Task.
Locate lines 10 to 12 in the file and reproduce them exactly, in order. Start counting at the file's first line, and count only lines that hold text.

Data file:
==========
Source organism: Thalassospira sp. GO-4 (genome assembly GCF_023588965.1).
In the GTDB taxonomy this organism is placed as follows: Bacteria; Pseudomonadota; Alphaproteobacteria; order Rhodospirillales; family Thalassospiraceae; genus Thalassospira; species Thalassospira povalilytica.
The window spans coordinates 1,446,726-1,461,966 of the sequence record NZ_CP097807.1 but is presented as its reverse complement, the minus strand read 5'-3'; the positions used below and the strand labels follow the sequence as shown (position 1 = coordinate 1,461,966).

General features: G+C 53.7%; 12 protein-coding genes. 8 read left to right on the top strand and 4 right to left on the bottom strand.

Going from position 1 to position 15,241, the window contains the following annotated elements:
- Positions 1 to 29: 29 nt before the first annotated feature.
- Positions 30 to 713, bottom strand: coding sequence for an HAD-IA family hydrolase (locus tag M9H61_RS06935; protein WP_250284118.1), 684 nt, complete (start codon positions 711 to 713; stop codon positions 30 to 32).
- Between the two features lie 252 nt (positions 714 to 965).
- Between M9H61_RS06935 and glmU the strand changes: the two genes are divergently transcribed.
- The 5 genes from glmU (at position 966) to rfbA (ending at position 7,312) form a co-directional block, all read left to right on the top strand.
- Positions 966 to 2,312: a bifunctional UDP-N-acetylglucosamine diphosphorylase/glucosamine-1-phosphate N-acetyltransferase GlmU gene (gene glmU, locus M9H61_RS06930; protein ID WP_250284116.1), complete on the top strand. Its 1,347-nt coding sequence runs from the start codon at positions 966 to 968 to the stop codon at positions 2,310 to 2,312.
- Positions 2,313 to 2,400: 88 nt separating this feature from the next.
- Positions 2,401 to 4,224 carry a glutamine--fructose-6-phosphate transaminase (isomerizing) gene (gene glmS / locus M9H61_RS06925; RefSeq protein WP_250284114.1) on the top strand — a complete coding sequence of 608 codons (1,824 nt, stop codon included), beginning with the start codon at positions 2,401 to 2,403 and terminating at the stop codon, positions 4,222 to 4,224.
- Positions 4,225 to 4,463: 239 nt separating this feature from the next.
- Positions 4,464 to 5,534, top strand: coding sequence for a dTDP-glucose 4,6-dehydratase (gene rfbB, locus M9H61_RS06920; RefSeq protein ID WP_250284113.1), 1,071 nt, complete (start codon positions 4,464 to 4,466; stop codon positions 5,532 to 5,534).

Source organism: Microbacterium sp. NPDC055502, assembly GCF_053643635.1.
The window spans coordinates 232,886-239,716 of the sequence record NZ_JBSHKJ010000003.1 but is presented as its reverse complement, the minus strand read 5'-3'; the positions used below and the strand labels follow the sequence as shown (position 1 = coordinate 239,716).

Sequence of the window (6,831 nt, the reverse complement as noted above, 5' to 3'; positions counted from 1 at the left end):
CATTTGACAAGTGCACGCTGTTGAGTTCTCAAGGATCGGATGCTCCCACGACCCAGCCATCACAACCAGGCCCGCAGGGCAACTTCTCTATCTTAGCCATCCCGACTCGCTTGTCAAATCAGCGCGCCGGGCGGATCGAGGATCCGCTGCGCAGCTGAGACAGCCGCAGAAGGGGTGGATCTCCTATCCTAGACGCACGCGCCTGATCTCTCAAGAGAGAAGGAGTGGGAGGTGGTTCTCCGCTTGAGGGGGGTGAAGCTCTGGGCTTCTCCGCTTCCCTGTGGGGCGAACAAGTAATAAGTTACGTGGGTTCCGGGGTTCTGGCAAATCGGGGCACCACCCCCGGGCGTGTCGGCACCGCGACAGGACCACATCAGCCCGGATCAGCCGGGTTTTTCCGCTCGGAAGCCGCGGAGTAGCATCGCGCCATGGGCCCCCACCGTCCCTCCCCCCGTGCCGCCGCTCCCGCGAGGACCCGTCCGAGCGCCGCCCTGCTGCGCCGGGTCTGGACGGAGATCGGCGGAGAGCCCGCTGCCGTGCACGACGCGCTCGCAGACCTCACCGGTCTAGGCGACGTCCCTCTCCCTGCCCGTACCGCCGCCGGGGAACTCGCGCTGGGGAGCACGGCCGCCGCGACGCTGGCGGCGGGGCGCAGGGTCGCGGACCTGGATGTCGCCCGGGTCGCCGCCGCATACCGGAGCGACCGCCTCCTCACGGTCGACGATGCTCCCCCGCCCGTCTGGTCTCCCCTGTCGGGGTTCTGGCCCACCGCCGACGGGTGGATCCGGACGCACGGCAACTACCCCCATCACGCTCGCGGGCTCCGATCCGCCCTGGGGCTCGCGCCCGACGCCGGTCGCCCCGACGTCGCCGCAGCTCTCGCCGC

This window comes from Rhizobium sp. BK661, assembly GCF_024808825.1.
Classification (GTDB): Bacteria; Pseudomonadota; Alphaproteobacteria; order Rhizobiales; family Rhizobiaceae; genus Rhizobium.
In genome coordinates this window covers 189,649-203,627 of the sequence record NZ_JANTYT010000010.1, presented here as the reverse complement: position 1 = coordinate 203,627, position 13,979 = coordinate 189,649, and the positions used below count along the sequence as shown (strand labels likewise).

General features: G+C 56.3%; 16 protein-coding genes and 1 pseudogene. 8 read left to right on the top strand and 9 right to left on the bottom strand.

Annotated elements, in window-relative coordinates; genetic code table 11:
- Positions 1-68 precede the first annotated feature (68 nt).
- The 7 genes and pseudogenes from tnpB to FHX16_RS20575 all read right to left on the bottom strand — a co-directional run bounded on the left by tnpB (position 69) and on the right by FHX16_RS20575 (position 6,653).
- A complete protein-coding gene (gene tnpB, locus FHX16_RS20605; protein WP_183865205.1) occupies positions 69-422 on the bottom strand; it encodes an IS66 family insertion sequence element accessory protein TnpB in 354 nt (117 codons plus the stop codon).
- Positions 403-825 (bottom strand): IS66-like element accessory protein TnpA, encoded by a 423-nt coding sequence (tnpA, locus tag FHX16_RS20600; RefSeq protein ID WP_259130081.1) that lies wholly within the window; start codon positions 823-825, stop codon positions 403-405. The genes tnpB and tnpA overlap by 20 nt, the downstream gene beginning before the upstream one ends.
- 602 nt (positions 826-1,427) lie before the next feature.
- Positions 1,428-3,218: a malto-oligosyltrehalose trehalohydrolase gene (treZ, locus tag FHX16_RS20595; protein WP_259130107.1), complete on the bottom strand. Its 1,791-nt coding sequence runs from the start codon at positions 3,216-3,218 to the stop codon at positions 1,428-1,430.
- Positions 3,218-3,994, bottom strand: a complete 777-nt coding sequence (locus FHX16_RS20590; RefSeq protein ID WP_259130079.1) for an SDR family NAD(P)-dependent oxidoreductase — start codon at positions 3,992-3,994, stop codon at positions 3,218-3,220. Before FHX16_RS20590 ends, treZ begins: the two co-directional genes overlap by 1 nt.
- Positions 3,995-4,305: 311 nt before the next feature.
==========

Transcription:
- The 5 genes from glmU (at position 966) to rfbA (ending at position 7,312) form a co-directional block, all read left to right on the top strand.
- Positions 966 to 2,312: a bifunctional UDP-N-acetylglucosamine diphosphorylase/glucosamine-1-phosphate N-acetyltransferase GlmU gene (gene glmU, locus M9H61_RS06930; protein ID WP_250284116.1), complete on the top strand. Its 1,347-nt coding sequence runs from the start codon at positions 966 to 968 to the stop codon at positions 2,310 to 2,312.
- Positions 2,313 to 2,400: 88 nt separating this feature from the next.